One day last week, four stories on the front page of the Los Angeles Times were about efforts to shape public perceptions.
There was a report about how the worst techniques of modern election campaigns are being adopted by interest groups in legislative battles. For example, a conservative group has been spreading word that the AARP's opposition to Social Security reform is part of a secret agenda that includes gay marriage.
Another story described how movie studios spend millions trying to influence the Academy Awards.
A third was about the makeover of Harvard University President Lawrence Summers, following his unfortunate remarks about women and science.
And, like every media outlet in the world, the L.A. Times had the story of Martha Stewart's triumphant positioning of her release from prison: thinner, richer and humbler, too: a walking embodiment of that old joke, "I used to be conceited, but now I'm perfect."
It's an old story that the news and our understanding of it are affected -- or afflicted -- by "spin," meaning efforts by partisans to make us see things their way. But it may be new that so much of the news is actually about these efforts.
Spin is not just a technique. It is not just a political phenomenon. It permeates our culture and our daily life. And it's an industry -- almost a sector of the economy. That one day's stories quoted lobbyists, public relations specialists and professional "damage control" experts. If computers and communications go by the acronym "IT," for information technology, the perceptual industry might be "MT," for misinformation technology.
The business of MT isn't lying. It's shaping perceptions irrespective of the truth. Reality is a consideration, of course. But if reality were sufficient, we wouldn't need spin -- would we?
Of those four front-page stories, only one -- the Social Security piece -- had the slightest tone of disapproval. To disapprove of spin is like disapproving of rain. What's the point? If anything, there were sympathy and admiration for Summers and Stewart. Good spin is an essential life skill and business technique. Bad spin is worthy of criticism. No spin is un-American.
Reporters, whose job is to describe reality, rightly regard spin as an important part of the reality they are supposed to report. Good reporters describe both the real reality and the alternative reality. But even good ones often show no hint of preference as between the stage set and the real thing. If they did, that might be considered bias, I suppose.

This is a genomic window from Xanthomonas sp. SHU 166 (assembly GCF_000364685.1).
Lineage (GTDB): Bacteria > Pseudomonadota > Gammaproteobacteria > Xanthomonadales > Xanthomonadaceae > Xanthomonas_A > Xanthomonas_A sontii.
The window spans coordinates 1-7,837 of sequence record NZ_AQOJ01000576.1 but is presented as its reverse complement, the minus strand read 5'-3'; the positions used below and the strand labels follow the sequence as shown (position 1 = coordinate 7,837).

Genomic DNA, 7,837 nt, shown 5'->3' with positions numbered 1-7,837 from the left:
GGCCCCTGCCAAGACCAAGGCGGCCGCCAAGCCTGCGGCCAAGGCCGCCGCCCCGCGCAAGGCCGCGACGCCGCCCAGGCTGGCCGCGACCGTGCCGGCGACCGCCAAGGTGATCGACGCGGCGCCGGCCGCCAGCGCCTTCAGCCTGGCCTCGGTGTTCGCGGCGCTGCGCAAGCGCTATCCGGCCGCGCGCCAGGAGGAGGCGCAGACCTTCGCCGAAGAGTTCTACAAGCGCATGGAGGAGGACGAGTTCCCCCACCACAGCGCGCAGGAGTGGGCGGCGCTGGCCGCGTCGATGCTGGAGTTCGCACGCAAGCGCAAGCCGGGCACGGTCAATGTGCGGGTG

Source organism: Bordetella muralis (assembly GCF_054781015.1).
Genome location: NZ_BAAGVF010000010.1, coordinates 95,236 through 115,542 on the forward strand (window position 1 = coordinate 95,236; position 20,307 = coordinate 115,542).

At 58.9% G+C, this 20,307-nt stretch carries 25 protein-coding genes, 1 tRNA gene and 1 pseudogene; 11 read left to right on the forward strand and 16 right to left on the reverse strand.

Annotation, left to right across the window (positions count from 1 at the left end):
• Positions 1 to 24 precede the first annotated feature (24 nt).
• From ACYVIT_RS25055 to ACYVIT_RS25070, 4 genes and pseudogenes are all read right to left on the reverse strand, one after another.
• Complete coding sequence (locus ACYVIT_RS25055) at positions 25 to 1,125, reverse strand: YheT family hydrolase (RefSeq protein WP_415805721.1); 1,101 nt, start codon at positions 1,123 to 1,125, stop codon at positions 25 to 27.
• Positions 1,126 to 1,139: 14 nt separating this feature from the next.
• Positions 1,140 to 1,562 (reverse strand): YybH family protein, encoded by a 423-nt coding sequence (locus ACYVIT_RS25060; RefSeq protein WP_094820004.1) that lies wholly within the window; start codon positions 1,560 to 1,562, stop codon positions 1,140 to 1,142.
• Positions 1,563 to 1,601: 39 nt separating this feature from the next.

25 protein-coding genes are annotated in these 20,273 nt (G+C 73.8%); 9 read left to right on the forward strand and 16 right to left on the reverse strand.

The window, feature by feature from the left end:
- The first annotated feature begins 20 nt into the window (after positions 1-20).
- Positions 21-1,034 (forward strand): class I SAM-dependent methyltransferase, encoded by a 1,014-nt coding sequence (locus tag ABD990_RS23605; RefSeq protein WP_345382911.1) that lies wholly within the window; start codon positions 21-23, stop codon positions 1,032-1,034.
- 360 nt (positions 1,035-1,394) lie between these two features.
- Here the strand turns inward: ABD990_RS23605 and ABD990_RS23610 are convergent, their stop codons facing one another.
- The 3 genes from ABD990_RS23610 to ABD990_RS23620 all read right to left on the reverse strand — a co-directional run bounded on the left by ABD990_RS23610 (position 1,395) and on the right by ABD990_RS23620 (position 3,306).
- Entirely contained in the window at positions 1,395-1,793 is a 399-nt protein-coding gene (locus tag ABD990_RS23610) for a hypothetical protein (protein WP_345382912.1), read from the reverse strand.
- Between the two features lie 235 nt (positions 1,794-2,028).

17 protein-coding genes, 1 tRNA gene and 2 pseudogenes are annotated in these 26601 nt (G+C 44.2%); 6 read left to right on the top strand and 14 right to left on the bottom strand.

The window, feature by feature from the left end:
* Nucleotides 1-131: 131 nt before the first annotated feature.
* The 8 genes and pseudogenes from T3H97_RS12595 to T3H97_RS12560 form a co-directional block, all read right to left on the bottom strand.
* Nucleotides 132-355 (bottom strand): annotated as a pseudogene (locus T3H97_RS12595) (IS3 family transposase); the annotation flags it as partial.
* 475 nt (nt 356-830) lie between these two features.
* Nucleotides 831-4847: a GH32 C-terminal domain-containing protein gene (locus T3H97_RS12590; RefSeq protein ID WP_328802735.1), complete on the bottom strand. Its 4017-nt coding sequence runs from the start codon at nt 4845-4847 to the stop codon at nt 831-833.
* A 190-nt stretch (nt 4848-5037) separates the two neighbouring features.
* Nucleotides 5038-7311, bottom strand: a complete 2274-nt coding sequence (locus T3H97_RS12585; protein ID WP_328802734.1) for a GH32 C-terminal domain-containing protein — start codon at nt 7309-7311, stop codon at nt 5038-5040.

It takes real excess of spin -- such as the president putting a practicing pundit on the payroll or the governor of California sending a fake newscast to real TV stations -- to generate much outrage in the press. Who knows what level of artifice would be needed to offend the general population, many of whom assume that the news is made up anyway.
All this sits oddly with the concurrent fashion for "transparency." The word is everywhere. It means what used to be called "truth" and also openness.
"Transparency" is one of the blessings of democracy that President Bush is proud of having brought to Iraq -- right up there with voting and somewhat less torture than before. Corporate reforms following the accounting scandals are supposed to make the books of public companies "transparent." A San Francisco foundation (the Wall Street Journal reports) has decorated its boardroom with glass because, says its chief administrative officer, "One of our values is transparency."
Transparency is a value? Five years ago, that idea would have been incomprehensible, like saying, "One of our values is suede." The transparency metaphor is inexact. It is not that people should be able to see right through you. It is that they should be able to see through to the real you.
But how do we resolve the apparent contradiction between our desire for transparency everywhere, and our tolerance or even approval of spin? The whole point of spin is opaqueness: a no-see-through skin of your own design between the real you and the outside world.
The solution, of course, is to spin your transparency. Make it look like you're transparent. And no doubt there are transparency consultants who will, for a fee, advise you about how to create an appearance of transparency so opaque that no one can see through it.
The dazzling sociologist Erving Goffman used to write essays and books with titles like "The Presentation of Self in Everyday Life," arguing that we are all actors in a play of our own devising. All sincerity is calculation, as he saw it, and every statement or gesture is layered with strategy.
Goffman died at age 60 in 1982. He had no idea.
The writer is editorial and opinion editor of the Los Angeles Times.